Throughout this series, we’ve been looking in some detail at what it means to bear fruit in the Lord Jesus. We’ve not spent much time on receiving fruit from the Lord or others. Why not? And what does God’s Word say about receiving from Him and others?
There are a couple of reasons we’ve not considered the receiving end as much. This series studies “fruit” as one of the key metaphors in God’s Word to help you read and understand the Bible from Genesis to Revelation. Therefore, we are looking at those particular passages as they come. So far, most have addressed what we’re to be, do, or give. There have not been as many images of receiving “fruit”. But the second reason is just as significant and may be why Scripture focuses more on bearing fruit than receiving: even in those who follow Jesus by faith in Him, the nature of our flesh focuses too much on receiving already.
Our fallen nature that the Apostle Paul often describes as our flesh or old nature (Romans 7-8, 1 Corinthians 3:1-3, Galatians 5:13-19, Ephesians 2:3 and 4:22, etc.) calls us simply to satisfy, protect, and promote self – and the sooner the better. It sings the Janet Jackson song from the mid-80’s, “What have you done for me lately?” Scripture might focus more on God’s commands than His provisions because our fallen nature is completely lop-sided for the latter. But He absolutely does provide – graciously and lavishly. And He often uses the imagery of fruit to convey all types of abundant love provided for His people. We see a powerful picture of this in one of His variations on the Sabbath day.
Shortly after the Lord gave the Ten Commandments (which included the Sabbath day), He also told Moses to command the Israelites to observe a Sabbath year. Listen to His unbelievable command and promise. “For six years you shall sow your land and gather in its yield, but the seventh year you shall let it rest and lie fallow, that the poor of your people may eat; and what they leave the beasts of the field may eat. You shall do likewise with your vineyard, and with your olive orchard.” (Exodus 23:10-11) And this was not only for the the poor and farmers’ animals. The Lord later went into greater detail to show that this strange command and subsequent blessing was to be for all of His people and even foreigners among them. “The Sabbath of the land shall provide food for you, for yourself and for your male and female slaves and for your hired worker and the sojourner who lives with you, and for your cattle and for the wild animals that are in your land: all its yield shall be for food.” (Leviticus 25:6-7)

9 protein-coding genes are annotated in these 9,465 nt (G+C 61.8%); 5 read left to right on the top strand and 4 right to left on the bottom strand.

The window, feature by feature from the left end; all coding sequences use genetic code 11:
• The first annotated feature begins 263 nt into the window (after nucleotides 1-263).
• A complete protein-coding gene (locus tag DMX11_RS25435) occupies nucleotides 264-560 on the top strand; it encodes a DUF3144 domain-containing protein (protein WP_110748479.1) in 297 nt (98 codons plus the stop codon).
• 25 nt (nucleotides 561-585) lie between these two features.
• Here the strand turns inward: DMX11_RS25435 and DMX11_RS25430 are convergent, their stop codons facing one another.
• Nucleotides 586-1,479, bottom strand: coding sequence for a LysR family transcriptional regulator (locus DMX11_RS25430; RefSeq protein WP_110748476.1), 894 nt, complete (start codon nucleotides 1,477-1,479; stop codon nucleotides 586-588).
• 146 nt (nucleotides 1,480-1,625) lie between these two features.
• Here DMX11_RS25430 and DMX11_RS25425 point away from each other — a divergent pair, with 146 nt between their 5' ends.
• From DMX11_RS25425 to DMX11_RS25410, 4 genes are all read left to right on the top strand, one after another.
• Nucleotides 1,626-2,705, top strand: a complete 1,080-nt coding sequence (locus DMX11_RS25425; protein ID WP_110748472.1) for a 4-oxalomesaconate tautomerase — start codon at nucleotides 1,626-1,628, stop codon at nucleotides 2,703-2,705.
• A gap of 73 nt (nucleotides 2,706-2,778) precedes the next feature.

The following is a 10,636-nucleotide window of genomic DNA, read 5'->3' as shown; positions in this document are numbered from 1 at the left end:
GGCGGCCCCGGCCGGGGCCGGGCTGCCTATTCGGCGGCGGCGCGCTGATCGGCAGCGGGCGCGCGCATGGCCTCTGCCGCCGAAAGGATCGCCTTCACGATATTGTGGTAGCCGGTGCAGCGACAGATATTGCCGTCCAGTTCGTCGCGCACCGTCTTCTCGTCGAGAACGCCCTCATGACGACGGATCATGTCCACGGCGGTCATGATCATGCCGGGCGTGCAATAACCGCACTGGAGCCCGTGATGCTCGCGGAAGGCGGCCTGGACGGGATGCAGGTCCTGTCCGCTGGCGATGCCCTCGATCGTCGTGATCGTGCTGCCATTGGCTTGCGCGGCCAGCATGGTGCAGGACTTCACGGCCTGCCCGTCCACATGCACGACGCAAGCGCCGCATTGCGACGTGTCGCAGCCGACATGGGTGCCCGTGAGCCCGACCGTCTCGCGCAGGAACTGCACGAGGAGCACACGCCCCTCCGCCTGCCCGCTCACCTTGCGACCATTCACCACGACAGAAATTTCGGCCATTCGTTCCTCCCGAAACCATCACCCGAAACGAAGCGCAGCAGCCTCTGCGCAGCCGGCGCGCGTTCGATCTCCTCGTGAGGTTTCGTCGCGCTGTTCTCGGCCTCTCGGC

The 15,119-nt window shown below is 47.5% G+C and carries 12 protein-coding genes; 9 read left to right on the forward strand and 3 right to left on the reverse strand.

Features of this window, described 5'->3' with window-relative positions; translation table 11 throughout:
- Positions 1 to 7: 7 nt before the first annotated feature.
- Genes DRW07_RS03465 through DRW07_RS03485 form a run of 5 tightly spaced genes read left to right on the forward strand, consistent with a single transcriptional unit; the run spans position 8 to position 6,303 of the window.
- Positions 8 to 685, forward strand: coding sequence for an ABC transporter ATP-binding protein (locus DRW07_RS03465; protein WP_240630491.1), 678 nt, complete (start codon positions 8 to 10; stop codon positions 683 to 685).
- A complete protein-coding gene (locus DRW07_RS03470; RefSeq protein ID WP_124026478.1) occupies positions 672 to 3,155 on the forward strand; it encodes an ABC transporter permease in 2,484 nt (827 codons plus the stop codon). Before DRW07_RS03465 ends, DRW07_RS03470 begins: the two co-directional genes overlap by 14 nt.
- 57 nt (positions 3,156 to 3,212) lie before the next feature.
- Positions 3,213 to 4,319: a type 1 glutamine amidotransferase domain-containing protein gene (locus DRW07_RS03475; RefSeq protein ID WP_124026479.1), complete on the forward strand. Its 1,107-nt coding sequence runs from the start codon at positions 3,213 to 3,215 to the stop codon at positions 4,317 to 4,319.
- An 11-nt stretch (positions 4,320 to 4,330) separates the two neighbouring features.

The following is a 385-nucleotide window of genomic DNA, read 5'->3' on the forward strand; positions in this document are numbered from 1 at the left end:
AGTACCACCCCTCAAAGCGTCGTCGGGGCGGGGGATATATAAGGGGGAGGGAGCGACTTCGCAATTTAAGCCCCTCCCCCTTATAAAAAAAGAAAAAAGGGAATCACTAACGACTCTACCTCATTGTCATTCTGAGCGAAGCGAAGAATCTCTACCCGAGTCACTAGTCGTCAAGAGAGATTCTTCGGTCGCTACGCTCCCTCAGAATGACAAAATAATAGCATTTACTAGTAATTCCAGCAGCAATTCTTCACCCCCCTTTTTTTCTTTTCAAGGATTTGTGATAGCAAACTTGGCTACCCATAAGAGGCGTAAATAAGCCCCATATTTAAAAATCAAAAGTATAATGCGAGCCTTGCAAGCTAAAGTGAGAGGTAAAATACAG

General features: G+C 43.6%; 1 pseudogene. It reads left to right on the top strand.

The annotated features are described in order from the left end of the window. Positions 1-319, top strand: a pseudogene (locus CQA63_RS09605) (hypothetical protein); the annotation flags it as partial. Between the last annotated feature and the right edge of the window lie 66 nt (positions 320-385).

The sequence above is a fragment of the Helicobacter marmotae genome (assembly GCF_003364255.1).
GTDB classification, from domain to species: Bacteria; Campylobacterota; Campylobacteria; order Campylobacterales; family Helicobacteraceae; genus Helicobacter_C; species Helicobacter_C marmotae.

I can just hear the Israelites. “You mean to tell me that every seven years the Lord forbids us to plant or cultivate any crops for the entire? Yet, He’s still going to provide for us and for the poor around us and our animals and people who don’t even believe in Him?”
There is a free lunch and dinner and breakfast…for those who follow Jesus by complete faith in Him to please the Father. Listen to how the Lord Jesus ties true following and relationship with the Father to resting in Him.
In John 6:25-29, we read “When they found Him on the other side of the sea, they said to Him, ‘Rabbi, when did you come here?’ Jesus answered them, ‘Truly, truly, I say to you, you are seeking Me, not because you saw signs, but because you ate your fill of the loaves. Do not work for the food that perishes, but for the food that endures to eternal life, which the Son of Man will give to you. For on Him God the Father has set His seal.’ Then they said to Him, ‘What must we do, to be doing the works of God?’ (emphasis mine) Jesus answered them, ‘This is the work of God: believe in Him whom He has sent.'” (emphasis mine)